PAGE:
There are several reasons why Scandinavian design is simple. The essence of Scandinavian design is enjoying the little things in life, living an average life that most people can afford. The simplicity of these design decisions is a result of practicality and a philosophy of democratized design, rather than being a response against excessive consumption, even though you’re likely to find natural and traditional materials, efficient construction, and an overall streamlined and presentable look.

However, something might be both Scandinavian and minimalist at the same time, the materials used typically distinguish the two styles. In contrast to Scandinavian design, which emphasizes natural materials like woven baskets, curved wooden chairs, and hemp rugs, minimalism frequently uses stainless steel, chrome, and lacquered plastics.

In the end, everything comes down to what works for you.

Scandinavian interior design is far more accessible than minimalism, as you may have guessed. It can fit your unique concept of what works because its foundation is practicality. Regardless of how you feel about the worth of material belongings, it can provide joy to your home with a variety of design aspects from which to choose.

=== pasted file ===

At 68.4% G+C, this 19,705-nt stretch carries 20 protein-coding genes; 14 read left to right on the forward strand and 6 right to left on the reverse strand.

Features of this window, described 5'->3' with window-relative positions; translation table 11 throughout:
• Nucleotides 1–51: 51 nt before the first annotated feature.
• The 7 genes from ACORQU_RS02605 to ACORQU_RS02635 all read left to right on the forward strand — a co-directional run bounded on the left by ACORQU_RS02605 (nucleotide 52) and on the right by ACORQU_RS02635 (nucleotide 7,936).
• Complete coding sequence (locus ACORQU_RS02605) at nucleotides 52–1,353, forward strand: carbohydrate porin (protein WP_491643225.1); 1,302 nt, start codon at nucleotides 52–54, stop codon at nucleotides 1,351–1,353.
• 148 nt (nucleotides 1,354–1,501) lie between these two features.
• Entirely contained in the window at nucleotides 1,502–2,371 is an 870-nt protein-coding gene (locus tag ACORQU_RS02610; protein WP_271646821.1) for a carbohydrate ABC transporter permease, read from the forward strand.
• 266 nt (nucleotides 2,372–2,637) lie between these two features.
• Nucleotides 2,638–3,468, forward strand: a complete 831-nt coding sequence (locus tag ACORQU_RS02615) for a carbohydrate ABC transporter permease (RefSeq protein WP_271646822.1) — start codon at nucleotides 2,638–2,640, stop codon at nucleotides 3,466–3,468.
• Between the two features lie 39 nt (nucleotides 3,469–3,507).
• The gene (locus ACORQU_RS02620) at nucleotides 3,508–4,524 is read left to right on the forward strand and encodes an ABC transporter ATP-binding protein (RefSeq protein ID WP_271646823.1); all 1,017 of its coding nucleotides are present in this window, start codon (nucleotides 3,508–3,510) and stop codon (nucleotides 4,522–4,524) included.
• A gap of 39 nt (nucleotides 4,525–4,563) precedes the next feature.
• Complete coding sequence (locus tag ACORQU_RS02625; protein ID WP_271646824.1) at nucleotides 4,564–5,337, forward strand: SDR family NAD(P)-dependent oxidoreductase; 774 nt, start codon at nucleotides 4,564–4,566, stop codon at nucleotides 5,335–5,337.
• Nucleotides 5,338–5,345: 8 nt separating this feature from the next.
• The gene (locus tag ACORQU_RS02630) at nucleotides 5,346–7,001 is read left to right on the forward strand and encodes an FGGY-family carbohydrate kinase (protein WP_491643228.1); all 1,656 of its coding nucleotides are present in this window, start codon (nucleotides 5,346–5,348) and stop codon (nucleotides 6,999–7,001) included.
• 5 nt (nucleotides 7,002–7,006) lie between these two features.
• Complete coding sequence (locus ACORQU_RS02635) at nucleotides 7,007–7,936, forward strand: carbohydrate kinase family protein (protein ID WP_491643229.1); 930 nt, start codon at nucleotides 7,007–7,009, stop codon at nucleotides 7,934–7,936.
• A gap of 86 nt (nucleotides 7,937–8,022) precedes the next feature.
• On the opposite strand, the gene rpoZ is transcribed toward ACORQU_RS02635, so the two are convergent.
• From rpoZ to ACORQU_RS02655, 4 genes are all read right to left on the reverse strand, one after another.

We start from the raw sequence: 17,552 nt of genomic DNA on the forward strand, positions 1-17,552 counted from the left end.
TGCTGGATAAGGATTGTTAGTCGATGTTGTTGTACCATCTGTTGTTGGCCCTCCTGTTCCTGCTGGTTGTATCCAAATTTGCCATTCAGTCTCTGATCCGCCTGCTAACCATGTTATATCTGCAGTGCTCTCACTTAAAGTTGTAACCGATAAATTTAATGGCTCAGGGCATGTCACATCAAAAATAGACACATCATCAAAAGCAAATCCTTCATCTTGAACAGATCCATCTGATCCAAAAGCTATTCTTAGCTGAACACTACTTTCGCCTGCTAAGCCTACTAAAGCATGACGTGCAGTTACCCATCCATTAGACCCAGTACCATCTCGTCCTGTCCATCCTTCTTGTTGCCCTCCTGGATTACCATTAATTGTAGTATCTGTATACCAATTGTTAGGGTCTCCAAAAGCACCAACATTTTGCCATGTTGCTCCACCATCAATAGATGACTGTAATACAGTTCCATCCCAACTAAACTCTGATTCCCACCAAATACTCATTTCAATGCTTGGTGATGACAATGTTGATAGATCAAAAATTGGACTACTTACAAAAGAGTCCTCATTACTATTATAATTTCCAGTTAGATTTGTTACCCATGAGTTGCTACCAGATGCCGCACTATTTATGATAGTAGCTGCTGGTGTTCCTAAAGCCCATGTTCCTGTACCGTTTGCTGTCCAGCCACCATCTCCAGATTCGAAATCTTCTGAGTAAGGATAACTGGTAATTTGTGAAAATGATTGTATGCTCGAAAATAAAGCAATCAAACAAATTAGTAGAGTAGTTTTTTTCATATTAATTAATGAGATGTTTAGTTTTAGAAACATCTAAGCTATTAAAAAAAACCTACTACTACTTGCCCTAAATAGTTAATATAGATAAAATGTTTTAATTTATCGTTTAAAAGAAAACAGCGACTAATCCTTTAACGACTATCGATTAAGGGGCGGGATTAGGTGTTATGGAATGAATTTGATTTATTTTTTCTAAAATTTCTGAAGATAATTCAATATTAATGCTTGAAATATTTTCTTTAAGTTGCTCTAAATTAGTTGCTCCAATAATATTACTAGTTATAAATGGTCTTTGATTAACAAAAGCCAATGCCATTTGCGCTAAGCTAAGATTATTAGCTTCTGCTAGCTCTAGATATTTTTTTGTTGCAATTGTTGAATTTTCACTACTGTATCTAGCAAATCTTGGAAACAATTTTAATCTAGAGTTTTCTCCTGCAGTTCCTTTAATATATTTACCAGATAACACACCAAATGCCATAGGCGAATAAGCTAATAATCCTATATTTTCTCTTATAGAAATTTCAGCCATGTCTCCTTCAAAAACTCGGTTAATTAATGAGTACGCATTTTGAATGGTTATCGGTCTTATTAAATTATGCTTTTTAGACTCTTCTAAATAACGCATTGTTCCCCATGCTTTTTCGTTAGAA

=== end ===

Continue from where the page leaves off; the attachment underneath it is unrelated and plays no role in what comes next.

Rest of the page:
If you are planning to buy a home that has a Scandinavian or minimalist house design, BRIA Homes is perfect for you and your family. This will make your dream home look stylish, as this is a trendy design nowadays. BRIA Homes is one of the leading housing developers in the Philippines. It is primed to bring affordable house-and-lot packages and condominium units closer to ordinary Filipino families. Check out their house models, such as Bria Elena, Bria Bettina, and Bria Alecza, as your home of choice. This is the perfect choice for average Filipino workers who wanted to invest in a home that is both high quality and affordable.

For more details and inquires, just visit BRIA Homes website and Like and follow “Bria Homes, Inc.” On Facebook, Twitter, Instagram, Youtube and Pinterest, Spotify, Viber Community, Telegram Channel, Kakao Talk, LINE, and WhatsApp, or call 0939-887-9637.

Written by Alfred Alaba